EVEN BEFORE George W. Bush stomped Al Gore in the second presidential debate, there were signs that Bush's campaign was gaining ground. One big sign, actually. A Gallup poll commissioned by CNN and USA Today showed Bush ahead nationally by 8 points. A poll by Gallup released three days before had indicated that Bush was losing to Gore by 11 points. In 72 hours Bush had surged 19 points. That's a gain of more than 1 percentage point every four hours, including the hours when most of America is asleep. No presidential candidate has ever risen so quickly in the polls. Bush partisans cheered.

Pollsters who don't work for Gallup groaned: "It doesn't happen that way"; "Get real"; "That poll is a joke and a disaster." Those were comments from Republican pollsters. Even the Bush campaign made it clear that the Gallup poll must be wrong.

And it was. The samples of voters Gallup used for its polls apparently were skewed. In the first poll, too many Democrats were surveyed; in the second, too many Republicans. There was also the problem of data gathered on weekends, as some of the Gallup numbers were. It has been long known that polls taken on Friday and Saturday tend to yield odd results. (Consider who would willingly engage in an extended colloquy with a script-reading poll company employee on a Friday night. Not your average voter.) In the end, a spokesman for Gallup admitted to the Washington Post that the company's techniques may have "slightly" inflated the results.

If Bush isn't up 8 points, where is he? In an unusually close race with Gore, is the short answer. Who's winning depends on how you read the numbers. At the end of last week, according to an analysis by National Journal, Gore was leading Bush in states with a combined total of 281 electoral votes, 11 more than required to win. Bush was up in states with a total of 227. But if you discount the polls in which either candidate is leading only within the margin of error, things look different. By this measure, Bush has locked up 127 electoral votes. Gore has 92.

Consider the most important states individually and you get the same split picture. Gore is now winning in a huge hunk of the vital eastern heartland -- Michigan, Wisconsin, Minnesota, Missouri, and Illinois -- as well as in Pennsylvania. Or he may not be. In each of these much-written-about swing states, Gore's lead falls within the margin of error. The same is true of Bush in Ohio, Tennessee, and West Virginia, among other states.

A race this close makes for a confusing electoral map. "If the grand and august national political media only knew how much they were jerked around by the margin of error, they'd be shocked," says GOP consultant Mike Murphy, who with obvious pleasure describes polls as "the astrology of the modern campaign." The Bush campaign, however, believes it sees movement in the numbers. This is partly because there has been some. Three weeks ago, an unreleased poll commissioned by the campaign showed Bush down by 13 points in Pennsylvania. Last week, the same internal poll (this one released to the press) indicated that Bush was within 2 points of Gore there.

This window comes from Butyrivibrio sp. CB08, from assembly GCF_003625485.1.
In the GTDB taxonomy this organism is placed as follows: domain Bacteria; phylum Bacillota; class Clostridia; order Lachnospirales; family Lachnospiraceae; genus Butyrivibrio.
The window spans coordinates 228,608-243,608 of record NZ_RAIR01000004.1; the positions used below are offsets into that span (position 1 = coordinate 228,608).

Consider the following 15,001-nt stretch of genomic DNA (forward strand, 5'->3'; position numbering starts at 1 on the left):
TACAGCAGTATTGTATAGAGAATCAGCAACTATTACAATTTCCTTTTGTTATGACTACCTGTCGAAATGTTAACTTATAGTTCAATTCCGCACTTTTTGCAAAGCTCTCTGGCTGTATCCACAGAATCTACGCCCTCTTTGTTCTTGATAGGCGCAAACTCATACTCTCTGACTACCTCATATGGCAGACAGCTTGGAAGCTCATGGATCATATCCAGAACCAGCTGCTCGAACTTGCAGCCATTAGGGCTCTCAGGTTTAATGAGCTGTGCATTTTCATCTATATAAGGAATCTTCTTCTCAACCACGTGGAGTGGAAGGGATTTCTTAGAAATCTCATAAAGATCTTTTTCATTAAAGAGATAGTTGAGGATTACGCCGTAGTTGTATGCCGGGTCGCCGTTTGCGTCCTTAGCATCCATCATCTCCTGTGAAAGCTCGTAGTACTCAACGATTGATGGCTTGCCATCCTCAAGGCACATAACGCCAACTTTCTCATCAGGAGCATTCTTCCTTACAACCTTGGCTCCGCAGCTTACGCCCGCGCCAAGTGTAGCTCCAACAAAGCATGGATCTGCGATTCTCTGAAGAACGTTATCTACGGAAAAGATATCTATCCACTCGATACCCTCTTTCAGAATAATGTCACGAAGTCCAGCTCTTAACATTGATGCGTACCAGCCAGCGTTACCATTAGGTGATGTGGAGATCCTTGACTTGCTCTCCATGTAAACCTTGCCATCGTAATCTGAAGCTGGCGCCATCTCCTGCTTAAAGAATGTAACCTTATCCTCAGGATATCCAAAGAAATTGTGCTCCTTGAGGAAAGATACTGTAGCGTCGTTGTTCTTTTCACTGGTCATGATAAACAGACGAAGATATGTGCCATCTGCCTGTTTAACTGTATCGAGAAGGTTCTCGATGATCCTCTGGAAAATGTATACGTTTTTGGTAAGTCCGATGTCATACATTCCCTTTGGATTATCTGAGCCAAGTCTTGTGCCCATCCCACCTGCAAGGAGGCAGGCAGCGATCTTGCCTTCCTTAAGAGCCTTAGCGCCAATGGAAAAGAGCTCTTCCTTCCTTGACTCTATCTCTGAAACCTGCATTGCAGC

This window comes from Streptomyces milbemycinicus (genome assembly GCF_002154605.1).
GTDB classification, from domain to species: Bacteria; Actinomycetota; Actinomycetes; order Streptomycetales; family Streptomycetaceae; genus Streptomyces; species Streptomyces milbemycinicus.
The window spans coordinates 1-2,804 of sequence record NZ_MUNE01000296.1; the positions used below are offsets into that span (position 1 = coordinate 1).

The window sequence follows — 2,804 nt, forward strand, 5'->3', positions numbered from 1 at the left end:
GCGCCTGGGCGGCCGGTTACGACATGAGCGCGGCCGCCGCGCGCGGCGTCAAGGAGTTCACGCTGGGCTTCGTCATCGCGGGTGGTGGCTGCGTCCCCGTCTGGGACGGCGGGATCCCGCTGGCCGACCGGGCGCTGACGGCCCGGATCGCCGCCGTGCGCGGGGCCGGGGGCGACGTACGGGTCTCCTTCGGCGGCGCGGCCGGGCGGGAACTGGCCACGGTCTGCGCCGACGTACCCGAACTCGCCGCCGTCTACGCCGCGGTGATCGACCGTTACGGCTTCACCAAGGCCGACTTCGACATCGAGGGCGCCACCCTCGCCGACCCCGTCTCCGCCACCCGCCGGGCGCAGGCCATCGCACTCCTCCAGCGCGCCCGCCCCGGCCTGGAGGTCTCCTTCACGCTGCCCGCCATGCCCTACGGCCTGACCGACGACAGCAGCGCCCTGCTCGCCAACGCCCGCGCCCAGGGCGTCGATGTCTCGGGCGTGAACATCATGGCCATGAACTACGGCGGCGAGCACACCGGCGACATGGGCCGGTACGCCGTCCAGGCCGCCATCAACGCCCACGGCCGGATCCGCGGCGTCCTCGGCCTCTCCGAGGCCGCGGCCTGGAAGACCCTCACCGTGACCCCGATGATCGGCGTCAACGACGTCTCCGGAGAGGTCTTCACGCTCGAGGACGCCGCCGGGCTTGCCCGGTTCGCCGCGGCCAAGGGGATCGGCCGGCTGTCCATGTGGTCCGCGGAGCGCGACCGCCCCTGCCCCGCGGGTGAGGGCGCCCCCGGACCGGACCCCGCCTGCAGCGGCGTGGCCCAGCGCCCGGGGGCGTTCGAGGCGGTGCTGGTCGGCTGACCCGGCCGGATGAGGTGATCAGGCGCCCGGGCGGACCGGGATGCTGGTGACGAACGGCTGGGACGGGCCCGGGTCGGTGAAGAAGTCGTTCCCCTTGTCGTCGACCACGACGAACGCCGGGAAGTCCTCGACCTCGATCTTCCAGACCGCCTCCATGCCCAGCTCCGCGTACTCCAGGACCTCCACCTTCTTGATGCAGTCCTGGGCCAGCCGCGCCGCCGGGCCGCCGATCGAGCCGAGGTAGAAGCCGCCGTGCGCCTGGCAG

Strategists in Austin, who have access to far more detailed data than news organizations are willing to pay for, say they have other polls that show similar, though mostly less dramatic, movement. But ultimately even the most basic national surveys may be enough to call the race. If Bush winds up leading Gore nationally by 3 points or more, the Electoral College probably won't matter. At that point, the swing states swing. No candidate is going to be 3 points up on Election Day and lose the election.

The Bush campaign believes it is already there. In a tight race, debates matter, and since the candidates' first encounter in Boston, there has been a 4- or 5-point movement toward Bush in national polls. Matthew Dowd, a longtime political consultant who analyzes polls for the Bush campaign in Austin, points out that Bush now stands at where he was in April. Once Gore's post-convention glow wore off, Dowd argues, Bush returned to his natural level of support.

And unless something dramatic happens, the Bush campaign seems to fully expect him to stay there. Although their product is constantly cited to foretell the future, most pollsters are curiously hesitant to make predictions. Matthew Dowd isn't. The polls taken after the third and final debate, Dowd says, will be a "signal to where this race is going into Election Day. There will be a pattern." If Bush is up at the end of the week, he'll likely win. If he's not, he likely won't. We'll know soon.

Tucker Carlson is a staff writer at THE WEEKLY STANDARD.

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